Jacqueline Wilson is the Children's Laureate. Her books for children – including The Suitcase Kid, Double Act, The Story of Tracy Beaker, The Illustrated Mum and Love Lessons – have sold millions of copies, been translated into more than 30 languages and won many prizes. Jacqueline is the most borrowed author from British public libraries. Below she remembers discovering Katherine Mansfield's 'The Doll's House'.
Jacqueline Wilson on 'The Doll's House' by Katherine Mansfield
Like most children in the 1950s, I read my way through Enid Blyton when I was in the Infants. I never had much time for Noddy, but I loved the Magic Faraway Tree books, and then went on those famous boiled egg and ginger beer picnics with the Famous Five and played tricks on the funny French teacher with the Twins at St Clare's. When I went up into Junior school I started to feel a bit restless and dissatisfied with these stories. I didn't have the words to express it but I wanted more depth and characterization in my books. I wanted to read about children as they really are, not the one-dimensional jolly decent Blyton boys and girls. I wanted gritty realism, but with a delicacy of language that would make every word chime in my head.
Then one day by chance I found what I was looking for. I was flicking through some big thick-paged school anthology and found a short story called 'The Doll's House'. I loved dolls' houses. I had one of my own, a red and white detached villa with green latticed windows - a much more desirable residence than our own cramped council flat. I played with my doll's house for hours. Sometimes I'd hunch up really small and shut my eyes tight and try to will myself inside the house, sitting on the green plastic armchair and licking the brightly painted plaster cakes.
I started reading 'The Doll's House' - and I felt as excited as the Burnell children when I read the description of the fully furnished miniature rooms. I knew why Kezia liked the little lamp so much. My doll's house didn't have anything as elegant as a little amber lamp. I read on, and my spine started prickling when I read about the Kelveys, the washerwoman's daughters, the oddly dressed little girls that no one talked to. There were 'Kelvey' girls at my own school, little girls who wore jumpers under their summer frocks in winter, who had let-down, drooping-hem coats and plimsolls with holes in the toes. These girls had mums who worked in factories, but their dads often didn't work at all. Sometimes they didn't have dads.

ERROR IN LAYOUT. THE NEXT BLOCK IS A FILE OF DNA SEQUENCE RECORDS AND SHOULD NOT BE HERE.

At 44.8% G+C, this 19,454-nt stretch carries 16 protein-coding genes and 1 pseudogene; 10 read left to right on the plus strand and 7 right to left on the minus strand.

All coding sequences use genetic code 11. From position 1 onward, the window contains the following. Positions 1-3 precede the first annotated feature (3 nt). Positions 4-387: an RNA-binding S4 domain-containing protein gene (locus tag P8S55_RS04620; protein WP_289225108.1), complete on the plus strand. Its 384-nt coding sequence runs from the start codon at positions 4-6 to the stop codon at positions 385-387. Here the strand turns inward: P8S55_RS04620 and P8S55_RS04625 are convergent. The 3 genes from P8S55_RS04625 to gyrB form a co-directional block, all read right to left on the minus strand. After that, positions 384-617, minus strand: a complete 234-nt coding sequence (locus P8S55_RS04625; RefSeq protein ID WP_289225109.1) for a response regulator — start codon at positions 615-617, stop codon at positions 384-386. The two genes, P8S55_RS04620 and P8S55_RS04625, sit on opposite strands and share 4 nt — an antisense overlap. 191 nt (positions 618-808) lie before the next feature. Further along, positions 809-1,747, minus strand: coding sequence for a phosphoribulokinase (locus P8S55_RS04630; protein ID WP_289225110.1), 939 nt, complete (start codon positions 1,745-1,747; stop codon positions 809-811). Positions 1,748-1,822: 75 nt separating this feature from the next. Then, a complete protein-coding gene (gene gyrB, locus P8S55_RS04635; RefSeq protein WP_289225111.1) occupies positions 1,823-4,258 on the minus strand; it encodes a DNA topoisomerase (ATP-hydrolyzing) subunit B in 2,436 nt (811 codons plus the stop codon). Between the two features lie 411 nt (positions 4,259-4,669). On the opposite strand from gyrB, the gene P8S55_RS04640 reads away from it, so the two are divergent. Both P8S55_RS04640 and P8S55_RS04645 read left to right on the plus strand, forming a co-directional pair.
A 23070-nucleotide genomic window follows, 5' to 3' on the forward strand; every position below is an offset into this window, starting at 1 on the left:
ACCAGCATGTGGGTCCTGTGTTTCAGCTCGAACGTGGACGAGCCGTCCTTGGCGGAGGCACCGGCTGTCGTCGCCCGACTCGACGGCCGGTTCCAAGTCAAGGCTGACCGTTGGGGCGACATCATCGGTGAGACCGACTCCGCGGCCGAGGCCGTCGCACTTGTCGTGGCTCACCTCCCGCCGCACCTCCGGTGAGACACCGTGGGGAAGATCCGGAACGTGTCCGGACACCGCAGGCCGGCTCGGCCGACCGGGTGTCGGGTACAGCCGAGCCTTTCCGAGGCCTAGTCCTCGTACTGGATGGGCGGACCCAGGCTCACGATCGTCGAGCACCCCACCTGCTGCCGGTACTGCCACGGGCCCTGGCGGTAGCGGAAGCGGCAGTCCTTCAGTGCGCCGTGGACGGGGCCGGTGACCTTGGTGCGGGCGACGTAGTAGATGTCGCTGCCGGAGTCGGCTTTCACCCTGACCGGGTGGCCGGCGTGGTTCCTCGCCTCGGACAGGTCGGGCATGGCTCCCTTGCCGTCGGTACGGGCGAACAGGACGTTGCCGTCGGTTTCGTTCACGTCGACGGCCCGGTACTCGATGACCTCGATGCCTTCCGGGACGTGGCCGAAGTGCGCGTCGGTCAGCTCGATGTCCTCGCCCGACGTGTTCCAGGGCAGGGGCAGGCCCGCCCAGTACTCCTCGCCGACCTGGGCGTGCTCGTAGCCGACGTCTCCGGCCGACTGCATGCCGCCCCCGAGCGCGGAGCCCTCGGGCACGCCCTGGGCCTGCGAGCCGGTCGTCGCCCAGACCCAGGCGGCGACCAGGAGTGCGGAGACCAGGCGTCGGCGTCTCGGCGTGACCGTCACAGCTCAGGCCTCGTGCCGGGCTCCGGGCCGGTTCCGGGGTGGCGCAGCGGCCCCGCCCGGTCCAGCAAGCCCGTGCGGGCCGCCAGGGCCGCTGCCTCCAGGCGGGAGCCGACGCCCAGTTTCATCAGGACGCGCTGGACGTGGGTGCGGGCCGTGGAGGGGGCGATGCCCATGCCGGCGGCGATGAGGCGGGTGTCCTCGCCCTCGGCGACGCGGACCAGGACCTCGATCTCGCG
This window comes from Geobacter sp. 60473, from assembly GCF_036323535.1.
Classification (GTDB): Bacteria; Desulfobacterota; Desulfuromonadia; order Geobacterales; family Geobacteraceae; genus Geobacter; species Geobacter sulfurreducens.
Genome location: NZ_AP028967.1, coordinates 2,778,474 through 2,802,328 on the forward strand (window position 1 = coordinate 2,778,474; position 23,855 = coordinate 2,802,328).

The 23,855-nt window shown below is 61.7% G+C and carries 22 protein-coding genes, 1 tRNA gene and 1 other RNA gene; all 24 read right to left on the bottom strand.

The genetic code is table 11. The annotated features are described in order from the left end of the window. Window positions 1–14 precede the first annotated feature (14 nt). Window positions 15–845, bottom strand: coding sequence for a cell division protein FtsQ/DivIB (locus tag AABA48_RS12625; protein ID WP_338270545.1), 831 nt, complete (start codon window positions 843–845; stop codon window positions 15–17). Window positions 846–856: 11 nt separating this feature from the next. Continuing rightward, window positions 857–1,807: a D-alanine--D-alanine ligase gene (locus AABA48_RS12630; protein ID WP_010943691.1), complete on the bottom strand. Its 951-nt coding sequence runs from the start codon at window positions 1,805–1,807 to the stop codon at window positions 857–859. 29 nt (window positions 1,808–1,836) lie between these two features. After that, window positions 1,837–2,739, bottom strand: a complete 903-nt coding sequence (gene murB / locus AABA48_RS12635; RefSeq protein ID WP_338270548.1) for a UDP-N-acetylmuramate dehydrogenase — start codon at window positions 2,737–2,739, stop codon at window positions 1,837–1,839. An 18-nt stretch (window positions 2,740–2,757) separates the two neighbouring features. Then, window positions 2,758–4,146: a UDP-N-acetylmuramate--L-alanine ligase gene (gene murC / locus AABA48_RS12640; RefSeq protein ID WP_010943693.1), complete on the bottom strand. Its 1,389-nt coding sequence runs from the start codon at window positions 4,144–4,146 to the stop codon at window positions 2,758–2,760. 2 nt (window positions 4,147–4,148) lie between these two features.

We were respectable. My Dad had a proper white-collar job. We might live in council flats, but my Mum insisted they were a 'better type of council flat'. My Mum dressed me in fancy coats from C&A and made me attend elocution lessons once a week. She didn't want all her hard work undone by me hob-nobbing with rag, tag and bobtail little girls.
I played with them secretly. I badly wanted to be proper friends, but didn't quite dare. I so felt for Kezia when she invites Lil and Our Else Kelvey in to see the doll's house. I cringed when Aunt Beryl found out and was furious. I found the bitter-sweet ending utterly perfect.
It was the best short story I'd ever read. I wanted to read more by this author Katherine Mansfield. By the time I was in my mid-teens I'd read every single story she wrote, her letters, her journals, and several biographies. I identified enormously with Katherine. I understood why she wanted to change her name from Kathleen to Katherine. I felt so sorry for her, trying to live on very little money on the fringes of London's literary society. I loved Virginia Woolf by this time too, but I hated the way Virginia looked down on Katherine and said she stank like a civet cat, when Katherine was so proud of her flowering gorse French perfume. I was furious with the footling little John Middleton Murray; I felt he was the most inadequate, lukewarm lover. I wept when I read about Katherine choking to death on her own blood and Middleton Murray not being brave enough to stay and hold her hand. But more than anything, I marvelled at the power of Katherine's writing.
I admired the full range of her writing. I loved the way she could convincingly take on the persona of a Lady's Maid or the sad little spinster Miss Brill. I laughed fondly at her depiction of the timid daughters of the Late Colonel. I winced at her depiction of arty modern society in 'Marriage à la Mode' and sympathized with tired wistful Rosabel, the hatshop girl. But most of all I loved Katherine Mansfield's stories about children, especially the beautiful and nostalgic stories about the Burnell family, 'Prelude' and 'At the Bay'. Kezia is the most convincing child in all literature, biting into her bread and dripping to make a little gate, scared of IT at the bottom of the stairs, cuddling up with her grandmother and making her promise she won't ever die, pretending to be a bee, all yellow furry with striped legs.
I was lucky enough to be given a first edition of The Garden Party recently, and on the dustwrapper it says:
Miss Manfield's stories are like life reflected in a round mirror. Everything is exquisitely bright, exquisitely distinct and just a little queer.I think that sums things up perfectly.
[A list of the pieces that have appeared to date in this series, with the links to them, is here.]